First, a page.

Saturday, December 22, 2012
Tuesday, December 11, 2012
Some reasons are obvious. Diseased or damaged branches need to be removed as soon as possible to prevent the spread of disease. Growth that presents a safety hazard must also be removed promptly. But we prune plants for reasons other than safety and health.
One reason is to shape them. If growing a hedge, we prune out irregular branches in the beginning and then maintain the shape by regular hedge-trimming. Similarly, we remove branches that grow in the wrong direction when training a new tree to a pleasant shape. Some local gardeners take plant shaping to a high level, creating elaborately shaped shrubs in traditional Japanese or European styles. These examples demonstrate the degree to which certain plants can be shaped.
Gardeners sometimes prune to control the size of trees and shrubs, often with limited success. In general, plants continue to grow until they achieve their natural mature size. They will keep trying to achieve this size – or die in the process. That’s why pruning to limit size is an endless task. It’s far easier to choose a plant with the right natural size in the first place. This is particularly important with California native shrubs, some of which become quite large. But choosing a plant based on its mature size makes sense for any plant.
Southern California’s native trees, shrubs and even grasses need to be pruned for another reason – to keep them youthful and healthy. Hikers sometimes comment that wild shrubs appear to be pruned by an expert gardener. In a way they are, but the ‘gardener’ is not who you might expect.
In truly wild areas, deer, rabbits, elk - even wildfires, wind and water - prune plants on a regular basis. Deer and elk browse the fresh growth of trees and shrubs in spring and summer. Rabbits eat grasses and smaller vegetation. The plants respond by producing new growth. If the plant is not over-grazed, the result is a plant that’s fuller, more youthful and more attractive to the eye.
Fires also play a role in plant regeneration. In the past, wildfires burned local foothills and mountains every 50 to 150 years depending on the area. Fires are a consequence of our long dry summers and Santa Ana winds. This weather pattern also occurs in other mediterranean climates like the Mediterranean region, South Africa, western Chile and western Australia.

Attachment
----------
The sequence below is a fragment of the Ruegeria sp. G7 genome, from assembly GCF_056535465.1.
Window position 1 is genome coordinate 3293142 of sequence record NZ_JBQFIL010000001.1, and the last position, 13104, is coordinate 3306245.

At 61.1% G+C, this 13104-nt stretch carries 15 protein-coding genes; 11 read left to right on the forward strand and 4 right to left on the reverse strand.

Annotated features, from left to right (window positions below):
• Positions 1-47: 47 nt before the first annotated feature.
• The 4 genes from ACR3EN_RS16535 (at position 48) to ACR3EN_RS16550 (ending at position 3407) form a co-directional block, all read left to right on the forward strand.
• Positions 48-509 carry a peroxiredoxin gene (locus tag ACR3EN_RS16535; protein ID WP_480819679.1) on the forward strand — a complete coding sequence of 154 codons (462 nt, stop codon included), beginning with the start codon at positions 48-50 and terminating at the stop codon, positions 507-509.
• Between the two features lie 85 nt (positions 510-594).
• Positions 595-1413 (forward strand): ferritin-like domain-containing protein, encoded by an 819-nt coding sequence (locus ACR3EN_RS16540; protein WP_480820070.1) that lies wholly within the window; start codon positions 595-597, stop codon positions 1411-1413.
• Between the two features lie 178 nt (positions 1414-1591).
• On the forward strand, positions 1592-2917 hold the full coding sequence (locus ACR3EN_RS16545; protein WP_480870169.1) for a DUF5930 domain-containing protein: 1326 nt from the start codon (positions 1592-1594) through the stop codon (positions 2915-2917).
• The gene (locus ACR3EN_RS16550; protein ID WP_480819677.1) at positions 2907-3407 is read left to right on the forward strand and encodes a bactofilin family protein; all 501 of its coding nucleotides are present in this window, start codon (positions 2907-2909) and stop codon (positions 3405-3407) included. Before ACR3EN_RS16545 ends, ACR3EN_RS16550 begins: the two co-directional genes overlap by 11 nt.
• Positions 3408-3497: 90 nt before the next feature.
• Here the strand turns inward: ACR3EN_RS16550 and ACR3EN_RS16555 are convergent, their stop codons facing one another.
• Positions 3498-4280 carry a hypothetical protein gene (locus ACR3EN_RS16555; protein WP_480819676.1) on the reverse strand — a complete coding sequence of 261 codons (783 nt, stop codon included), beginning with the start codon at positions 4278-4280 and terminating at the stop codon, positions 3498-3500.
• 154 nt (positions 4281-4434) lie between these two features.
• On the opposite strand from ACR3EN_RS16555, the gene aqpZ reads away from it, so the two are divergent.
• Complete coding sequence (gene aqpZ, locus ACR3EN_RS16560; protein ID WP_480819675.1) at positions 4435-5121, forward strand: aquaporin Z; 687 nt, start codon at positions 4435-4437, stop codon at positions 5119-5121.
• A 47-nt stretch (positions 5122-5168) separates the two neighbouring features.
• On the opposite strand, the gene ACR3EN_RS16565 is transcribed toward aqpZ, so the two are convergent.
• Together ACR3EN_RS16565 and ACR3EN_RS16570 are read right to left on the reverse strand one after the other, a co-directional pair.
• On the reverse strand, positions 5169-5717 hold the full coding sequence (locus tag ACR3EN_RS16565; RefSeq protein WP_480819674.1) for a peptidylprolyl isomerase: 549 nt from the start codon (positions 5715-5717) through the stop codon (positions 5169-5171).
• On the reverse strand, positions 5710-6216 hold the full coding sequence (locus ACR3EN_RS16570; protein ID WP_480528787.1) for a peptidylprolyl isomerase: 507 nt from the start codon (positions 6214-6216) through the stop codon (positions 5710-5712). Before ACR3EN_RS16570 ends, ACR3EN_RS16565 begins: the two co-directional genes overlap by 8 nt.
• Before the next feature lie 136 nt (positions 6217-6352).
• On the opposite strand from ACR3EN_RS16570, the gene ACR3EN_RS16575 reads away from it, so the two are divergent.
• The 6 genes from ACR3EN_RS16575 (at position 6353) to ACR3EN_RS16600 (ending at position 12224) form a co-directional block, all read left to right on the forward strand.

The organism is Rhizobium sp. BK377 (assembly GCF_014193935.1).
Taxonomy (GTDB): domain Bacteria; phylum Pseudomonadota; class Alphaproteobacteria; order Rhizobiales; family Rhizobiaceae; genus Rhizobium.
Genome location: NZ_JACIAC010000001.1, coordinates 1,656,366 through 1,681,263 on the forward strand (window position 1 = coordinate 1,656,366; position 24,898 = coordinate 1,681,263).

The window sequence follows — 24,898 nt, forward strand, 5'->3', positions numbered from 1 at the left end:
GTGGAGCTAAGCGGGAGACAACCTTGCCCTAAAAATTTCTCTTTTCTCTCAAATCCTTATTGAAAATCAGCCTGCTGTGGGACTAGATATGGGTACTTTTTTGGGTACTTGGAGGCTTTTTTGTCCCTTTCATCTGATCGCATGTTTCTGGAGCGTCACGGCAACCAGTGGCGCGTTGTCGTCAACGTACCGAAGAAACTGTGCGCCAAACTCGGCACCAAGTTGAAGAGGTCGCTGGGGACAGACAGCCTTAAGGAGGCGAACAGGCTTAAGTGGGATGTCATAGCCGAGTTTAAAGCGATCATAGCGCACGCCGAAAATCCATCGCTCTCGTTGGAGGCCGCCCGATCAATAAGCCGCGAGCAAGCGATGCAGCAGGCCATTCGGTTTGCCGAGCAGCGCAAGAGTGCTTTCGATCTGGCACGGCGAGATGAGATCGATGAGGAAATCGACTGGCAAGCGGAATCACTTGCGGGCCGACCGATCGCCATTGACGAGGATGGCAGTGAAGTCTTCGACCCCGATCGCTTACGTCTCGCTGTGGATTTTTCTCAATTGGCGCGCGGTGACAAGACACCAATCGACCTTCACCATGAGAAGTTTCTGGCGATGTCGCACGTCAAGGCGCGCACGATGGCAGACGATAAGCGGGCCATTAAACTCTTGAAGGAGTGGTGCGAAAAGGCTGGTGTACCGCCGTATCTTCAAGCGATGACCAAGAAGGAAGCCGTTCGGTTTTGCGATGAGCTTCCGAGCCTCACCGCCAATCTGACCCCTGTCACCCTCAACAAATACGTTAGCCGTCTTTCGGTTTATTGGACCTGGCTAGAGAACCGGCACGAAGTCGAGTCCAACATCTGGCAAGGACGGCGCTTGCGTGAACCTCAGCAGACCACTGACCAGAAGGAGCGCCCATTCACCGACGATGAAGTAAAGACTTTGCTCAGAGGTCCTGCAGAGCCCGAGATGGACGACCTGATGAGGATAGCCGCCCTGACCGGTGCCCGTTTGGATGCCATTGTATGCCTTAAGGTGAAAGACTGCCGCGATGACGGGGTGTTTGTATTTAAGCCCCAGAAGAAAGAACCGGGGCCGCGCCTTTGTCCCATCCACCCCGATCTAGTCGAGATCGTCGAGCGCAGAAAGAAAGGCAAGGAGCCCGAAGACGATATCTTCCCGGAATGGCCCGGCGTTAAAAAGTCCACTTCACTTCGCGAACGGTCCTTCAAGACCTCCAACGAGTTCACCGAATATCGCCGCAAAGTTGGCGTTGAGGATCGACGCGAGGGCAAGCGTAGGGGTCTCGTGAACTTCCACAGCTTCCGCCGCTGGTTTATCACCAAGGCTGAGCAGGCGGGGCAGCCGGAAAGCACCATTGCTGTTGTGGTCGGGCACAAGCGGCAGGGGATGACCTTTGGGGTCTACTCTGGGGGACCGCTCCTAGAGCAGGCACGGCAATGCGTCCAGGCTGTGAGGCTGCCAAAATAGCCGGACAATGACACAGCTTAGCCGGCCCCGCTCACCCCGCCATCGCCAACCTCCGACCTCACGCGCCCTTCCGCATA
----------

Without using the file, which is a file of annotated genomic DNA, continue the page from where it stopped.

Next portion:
Plants from mediterranean climates have adapted to fires over the course of thousands of years. Many mediterranean climate trees and shrubs have the capacity to re-grow after fires, allowing them not only to survive but also to rejuvenate themselves. In fact, these plants are so dependent on fire that they literally need periodic fires to survive. Without them – or their surrogate in the garden - they die prematurely.
Native Californians understood the need for periodic rejuvenation. In the past, they regularly pruned, divided and even burned plants to keep them young and productive. Over time, Native Californians became an integral part of the natural cycles of plant life. They literally became a force of nature.
Most gardens and smaller nature preserves are no longer home to deer, rabbits and other forces of nature. Even the wind patterns and water flow are altered in populated areas. But the native plants still need the yearly and occasional catastrophic processes that keep them youthful and healthy. And that’s where proper pruning plays a role.
Like the deer and rabbits, we need to prune back some of the fresh growth on native shrubs to encourage dense, well-shaped plants. Like the wind, we need to prune out weak and damaged growth. And like fire, we occasionally need to prune mature native grasses and some shrubs more harshly. We literally ‘become’ the deer, rabbits, wind and fire for the native plants in our care.
Pruning native plants is not difficult, but you do need to know how to prune each plant. Prune a native plant incorrectly – or at the wrong time of year – and you risk damaging or killing it. The trick is to imitate the natural processes. Many of us have little direct experience with these processes in the wild. That means we need to learn how to prune our native plants.
One easy way is to attend a pruning workshop. The fall/winter pruning season is almost over, but we will have sessions in summer and again next fall. See http://nativeplantscsudh.blogspot.com/p/calendar.html).
For more information on pruning common California native plants see our posting on ‘Pruning Common California Native Plants’ (November, 2012). A great book which includes information on pruning is California Native Plants for the Garden by Carol Bornstein, David Fross & Bart O’Brien (Cachuma Press, 2005).
Constance M. Vadheim (Adj. Professor of Biology – CSU Dominguez Hills)